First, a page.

20' x 40' IG with vinyl liner volume approx. 35,000 gal.1.5 H.P. main pump, Polaris 280 cleaner W/ 3/4 H.P. booster pump
    Hayward sand filter, 3.14 sq ft, 62 gpm. Stenner 45 MPH10 chlorine feed pump. 1 micron final filter bags (home made and very effective)

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    Re: Normal acid usage

    Right, that is the first effect. The second effect is described in in this post, search for the section on "pH rising".
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    Re: Normal acid usage

    The bicarbonate portion of TA (which is usually the largest portion) is a SOURCE of rising pH. Pools are intentionally over-carbonated both to provide pH buffering and to provide carbonate to protect plaster surfaces. So think about a carbonated beverage and how it goes flat faster when there is more aeration and how it outgasses faster at first when there is more carbonation and then slows down. That is essentially like a pool except it's not so carbonated that you see the bubbles. When the carbon dioxide leaves the water, it makes the pH rise. When a carbonated beverage is created by injecting carbon dioxide under pressure, it makes the pH drop which is why carbonated beverages are so acidic, at least until they go flat.

    There are other pH buffers that can be used that don't have this carbon dioxide outgassing effect. The use of 50 ppm Borates in the pool is an alternative pH buffer and has some other benefits as well, but it's optional.
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    Re: Normal acid usage

    Also isn't it easier for PH to rise from 7.2 to 7.4 then 7.4 to 7.6 and so on. I thought it's logarithmic. So it might be easier to run at the higher end. Less, but more often adding of MA to stay in numbers.
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    Re: Normal acid usage

    Quote Originally Posted by bobodaclown
    Also isn't it easier for PH to rise from 7.2 to 7.4 then 7.4 to 7.6 and so on. I thought it's logarithmic. So it might be easier to run at the higher end. Less, but more often adding of MA to stay in numbers.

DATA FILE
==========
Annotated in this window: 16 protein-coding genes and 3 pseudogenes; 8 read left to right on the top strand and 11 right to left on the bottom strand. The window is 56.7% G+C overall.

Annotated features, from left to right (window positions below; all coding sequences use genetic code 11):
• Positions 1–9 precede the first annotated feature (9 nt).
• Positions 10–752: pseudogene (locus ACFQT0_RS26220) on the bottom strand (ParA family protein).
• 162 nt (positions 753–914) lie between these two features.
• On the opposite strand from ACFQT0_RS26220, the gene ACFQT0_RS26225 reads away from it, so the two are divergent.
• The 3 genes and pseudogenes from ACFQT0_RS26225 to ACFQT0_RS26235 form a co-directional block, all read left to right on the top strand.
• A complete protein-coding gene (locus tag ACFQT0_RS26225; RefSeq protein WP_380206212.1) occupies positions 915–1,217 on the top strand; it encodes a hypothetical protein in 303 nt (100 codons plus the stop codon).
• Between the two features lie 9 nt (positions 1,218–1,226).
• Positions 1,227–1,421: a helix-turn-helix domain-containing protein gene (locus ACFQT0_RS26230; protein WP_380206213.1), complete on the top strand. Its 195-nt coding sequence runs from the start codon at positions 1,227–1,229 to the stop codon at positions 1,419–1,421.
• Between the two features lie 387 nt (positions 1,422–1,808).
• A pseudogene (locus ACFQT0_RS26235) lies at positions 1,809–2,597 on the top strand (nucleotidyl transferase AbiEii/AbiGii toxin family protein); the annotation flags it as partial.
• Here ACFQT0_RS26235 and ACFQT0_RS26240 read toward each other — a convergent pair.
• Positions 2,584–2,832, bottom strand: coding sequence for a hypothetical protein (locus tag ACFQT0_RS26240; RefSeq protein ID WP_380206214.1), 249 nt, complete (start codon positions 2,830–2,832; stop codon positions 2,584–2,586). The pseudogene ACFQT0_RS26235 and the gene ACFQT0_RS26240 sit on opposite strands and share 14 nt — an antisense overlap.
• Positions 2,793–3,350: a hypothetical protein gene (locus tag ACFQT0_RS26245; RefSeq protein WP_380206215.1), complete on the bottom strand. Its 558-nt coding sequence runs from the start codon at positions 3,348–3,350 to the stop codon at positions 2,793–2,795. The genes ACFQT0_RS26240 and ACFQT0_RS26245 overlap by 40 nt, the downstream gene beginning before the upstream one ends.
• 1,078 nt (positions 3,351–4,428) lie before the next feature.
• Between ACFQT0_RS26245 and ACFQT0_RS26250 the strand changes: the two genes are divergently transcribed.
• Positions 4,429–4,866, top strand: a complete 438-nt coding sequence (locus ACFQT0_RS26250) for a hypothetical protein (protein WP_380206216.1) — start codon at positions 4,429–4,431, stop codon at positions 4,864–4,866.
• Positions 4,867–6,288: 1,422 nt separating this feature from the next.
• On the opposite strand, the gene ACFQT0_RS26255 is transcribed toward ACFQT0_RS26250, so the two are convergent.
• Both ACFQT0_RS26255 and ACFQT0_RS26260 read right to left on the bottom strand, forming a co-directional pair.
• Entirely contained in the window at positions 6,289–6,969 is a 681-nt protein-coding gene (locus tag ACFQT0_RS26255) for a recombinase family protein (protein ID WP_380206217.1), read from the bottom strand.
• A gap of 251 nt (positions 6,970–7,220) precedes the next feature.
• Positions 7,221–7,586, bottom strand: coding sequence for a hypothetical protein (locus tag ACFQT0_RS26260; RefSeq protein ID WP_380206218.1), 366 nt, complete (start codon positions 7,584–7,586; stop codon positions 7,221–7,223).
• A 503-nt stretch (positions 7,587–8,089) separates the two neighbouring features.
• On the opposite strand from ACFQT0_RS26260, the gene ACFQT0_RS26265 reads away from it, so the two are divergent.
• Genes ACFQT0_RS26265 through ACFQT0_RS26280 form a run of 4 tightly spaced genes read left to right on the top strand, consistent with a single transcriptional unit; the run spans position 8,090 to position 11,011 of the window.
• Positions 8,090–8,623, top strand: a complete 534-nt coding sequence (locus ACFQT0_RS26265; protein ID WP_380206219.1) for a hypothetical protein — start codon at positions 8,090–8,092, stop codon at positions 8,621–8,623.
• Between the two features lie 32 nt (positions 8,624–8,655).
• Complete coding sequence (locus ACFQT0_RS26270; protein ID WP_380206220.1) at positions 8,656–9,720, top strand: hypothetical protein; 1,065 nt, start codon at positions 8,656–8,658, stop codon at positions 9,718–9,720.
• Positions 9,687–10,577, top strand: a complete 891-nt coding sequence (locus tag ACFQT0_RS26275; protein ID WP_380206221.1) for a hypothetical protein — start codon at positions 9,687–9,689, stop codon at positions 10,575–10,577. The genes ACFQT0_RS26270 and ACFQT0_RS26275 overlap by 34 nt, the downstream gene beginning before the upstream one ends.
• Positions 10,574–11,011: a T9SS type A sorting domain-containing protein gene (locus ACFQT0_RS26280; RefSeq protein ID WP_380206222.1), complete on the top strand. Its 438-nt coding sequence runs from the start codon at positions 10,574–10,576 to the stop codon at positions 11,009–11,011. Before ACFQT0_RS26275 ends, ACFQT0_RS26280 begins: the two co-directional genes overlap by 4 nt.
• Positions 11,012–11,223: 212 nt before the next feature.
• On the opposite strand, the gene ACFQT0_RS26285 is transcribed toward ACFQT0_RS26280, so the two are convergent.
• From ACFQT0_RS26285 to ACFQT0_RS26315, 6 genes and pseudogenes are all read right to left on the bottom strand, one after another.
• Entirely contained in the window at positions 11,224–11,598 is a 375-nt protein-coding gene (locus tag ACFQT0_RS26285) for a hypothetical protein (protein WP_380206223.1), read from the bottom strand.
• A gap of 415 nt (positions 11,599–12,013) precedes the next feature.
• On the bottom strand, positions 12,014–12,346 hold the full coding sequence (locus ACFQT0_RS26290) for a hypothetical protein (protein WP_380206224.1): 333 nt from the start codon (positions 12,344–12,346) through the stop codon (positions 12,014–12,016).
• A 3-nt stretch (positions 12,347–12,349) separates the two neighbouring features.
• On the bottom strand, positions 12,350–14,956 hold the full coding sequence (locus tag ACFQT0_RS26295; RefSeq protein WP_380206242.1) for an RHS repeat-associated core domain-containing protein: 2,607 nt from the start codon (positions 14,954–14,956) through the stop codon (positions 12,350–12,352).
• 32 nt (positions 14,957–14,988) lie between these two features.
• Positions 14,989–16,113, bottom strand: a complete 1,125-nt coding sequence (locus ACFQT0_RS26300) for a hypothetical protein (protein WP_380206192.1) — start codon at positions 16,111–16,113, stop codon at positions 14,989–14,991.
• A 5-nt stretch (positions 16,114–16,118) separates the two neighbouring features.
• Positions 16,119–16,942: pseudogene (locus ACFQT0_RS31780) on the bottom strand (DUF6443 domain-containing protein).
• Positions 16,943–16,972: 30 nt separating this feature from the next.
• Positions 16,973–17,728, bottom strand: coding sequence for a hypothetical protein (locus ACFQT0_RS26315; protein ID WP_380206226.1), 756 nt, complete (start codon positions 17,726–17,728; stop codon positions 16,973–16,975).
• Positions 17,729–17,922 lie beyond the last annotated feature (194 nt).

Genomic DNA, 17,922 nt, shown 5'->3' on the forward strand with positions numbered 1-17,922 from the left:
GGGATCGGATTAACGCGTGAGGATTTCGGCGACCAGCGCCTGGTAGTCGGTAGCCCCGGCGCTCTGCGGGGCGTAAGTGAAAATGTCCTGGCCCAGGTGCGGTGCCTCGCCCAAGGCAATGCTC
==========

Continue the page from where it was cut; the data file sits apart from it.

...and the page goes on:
The pH buffering from the bicarbonate is stronger at lower pH. So it takes more acid to go from 7.4 to 7.2 than from 7.6 to 7.4. On the other hand, when it comes to pH rise from carbon dioxide outgassing, it occurs faster at lower pH and higher TA as shown in this post that shows how over-carbonated a pool is at various pH and TA levels. The actual outgassing rate is apparently proportional to the square of the TA and that effect is not shown in the table which is closer to linear with TA. So you are right that you add less acid if the pH target is higher, but I wouldn't say that it is more often and in fact is usually less frequent. The outgassing effect outweighs the pH buffering the effect unless the TA is very low.
    16,000 gallon outdoor in-ground 16'x32' plaster pool; Pentair Intelliflo VF pump; Pentair IntelliTouch i9+3s control system; Jandy CL-340 square foot cartridge filter
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    Re: Normal acid usage

    Just an update on this older thread. On May 25 I added 20 lb of sodium bicarbonate to raise the TA from 70 to 100 and have not added any since then. The TA drifted down to 80 in 16 days and during that time I added 3 liters of 31% MA to maintain a pH of 7.4 -7.5. In three more days the TA drifted down to 70 ppm with no acid additions. It then took 15 days to decrease to 60 and I added one liter of acid. On July 18 (15 days later) the TA was 50 and 1/2 qt of acid was added. I ran tests this morning and the results are:

    FC 5.5
    CC 0
    TC 5.5
    pH 7.4
    TA 50
    CYA 40

    The TA seems to have stabilized at 50 ppm, and the pH at 7.4. The last time I added acid was on July 14 and that was 1/2 qt. The pH has been very stable since then at 7.4. I spent 6 days days shocking the pool with 64 gallons of chlorine and when it was over the pH was still 7.5 and the TA 50. That is a lot different than adding 1 liter of acid every 5 days to keep the pH down.

    Does anyone think there will be a problem leaving the TA at 50 ppm?
    20' x 40' IG with vinyl liner volume approx. 35,000 gal.1.5 H.P. main pump, Polaris 280 cleaner W/ 3/4 H.P. booster pump
    Hayward sand filter, 3.14 sq ft, 62 gpm. Stenner 45 MPH10 chlorine feed pump. 1 micron final filter bags (home made and very effective)

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    Re: Normal acid usage

    Keep a close eye on your pH and if it's stable then I wouldn't worry about adjusting the TA. It'll require a little closer watch on the pH but if it stays stable then you're fine to leave it there.
    Dave J. TFP Moderator